New Option for Women Having C-Sections at NMMC
Women who deliver their babies by caesarean section at the NMMC Women’s Hospital in Tupelo now have a new option that makes it possible for them to witness the birth of their baby.
C-sections typically involve a solid blue drape that is placed in front of the mother’s head, not only to create a sterile field for the operation, but to shield the mother from seeing her doctor begin the surgery. Today, three women were offered the opportunity to use a clear drape.
“Right after the baby is born in a c-section, the mom can’t see anything,” said Dr. Rachel Garner, who was the first to offer this to her patient today. “We would let her peek over the curtain and eventually hold the baby up for her to see, but there isn’t much time before the baby has to be taken away while the mom’s surgery is completed. Today, the mom and dad were able to see everything. They saw me pull the baby out, and they got to see the baby’s first cry. This allowed her to be much more involved and be a true part of the process.”
Dr. Garner says the surgery will still start like always – with the solid blue drape in place. But just before it’s time to deliver the baby, the mother will have the option of dropping the blue drape so she can see her baby through the clear drape.
Ahmija Weatherspoon of Tupelo was the first today to choose this option. She delivered her second baby via c-section. “It was so emotional,” Weatherspoon says. “My boyfriend loved it too – he had the biggest smile and couldn’t wait to tell family about getting to see her immediately. I cried because I was so happy to get to see her right away.”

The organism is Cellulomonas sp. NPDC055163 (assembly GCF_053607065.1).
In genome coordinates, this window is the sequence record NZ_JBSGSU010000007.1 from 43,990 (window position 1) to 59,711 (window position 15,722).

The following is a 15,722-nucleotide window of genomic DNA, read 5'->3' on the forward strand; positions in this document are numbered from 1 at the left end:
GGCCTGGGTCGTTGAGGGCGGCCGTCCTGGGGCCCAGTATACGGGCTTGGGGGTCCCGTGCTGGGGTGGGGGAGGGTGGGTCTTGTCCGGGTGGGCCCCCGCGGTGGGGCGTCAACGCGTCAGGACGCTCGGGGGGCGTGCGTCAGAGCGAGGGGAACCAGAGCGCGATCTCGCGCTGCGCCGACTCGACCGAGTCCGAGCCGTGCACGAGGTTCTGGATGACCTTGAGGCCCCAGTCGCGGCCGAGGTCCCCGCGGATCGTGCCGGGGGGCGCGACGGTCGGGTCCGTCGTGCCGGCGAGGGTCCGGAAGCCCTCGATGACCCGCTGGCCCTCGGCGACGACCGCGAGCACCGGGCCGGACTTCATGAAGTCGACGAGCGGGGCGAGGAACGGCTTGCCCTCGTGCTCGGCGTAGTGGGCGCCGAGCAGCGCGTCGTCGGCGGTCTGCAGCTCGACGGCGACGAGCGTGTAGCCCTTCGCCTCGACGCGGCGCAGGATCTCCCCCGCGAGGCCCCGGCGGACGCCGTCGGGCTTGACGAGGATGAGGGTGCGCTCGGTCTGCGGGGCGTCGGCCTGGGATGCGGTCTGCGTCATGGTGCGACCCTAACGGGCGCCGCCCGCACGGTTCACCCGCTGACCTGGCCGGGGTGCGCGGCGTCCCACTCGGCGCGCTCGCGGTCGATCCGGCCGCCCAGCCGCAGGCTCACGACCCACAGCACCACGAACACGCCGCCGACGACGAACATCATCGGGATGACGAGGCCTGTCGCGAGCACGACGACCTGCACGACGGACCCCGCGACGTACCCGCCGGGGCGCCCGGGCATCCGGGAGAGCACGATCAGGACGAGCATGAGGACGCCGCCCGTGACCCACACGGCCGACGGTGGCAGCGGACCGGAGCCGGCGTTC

Stephanie Clayton, RN, who works in the operating room, says in the past the mother might even feel left out because she couldn’t see everything take place. “The mother can now be more involved and it’s much closer to the experience a mother has during a vaginal delivery,” she says.
Amber McCarty, surgery scrub technician, says the best part of this new option is that mothers don’t have to rely on others in the room to tell them about their baby. “We always tell the mother that her baby is beautiful,” McCarty says. “We tell her what color the baby’s hair is, count their fingers and toes, and tell her how well the baby is doing. Now, the mom can see that for herself. If I was having a c-section, this is what I would want. The staff in the OR has had such a great day because our moms have been so happy to get that moment with their baby.”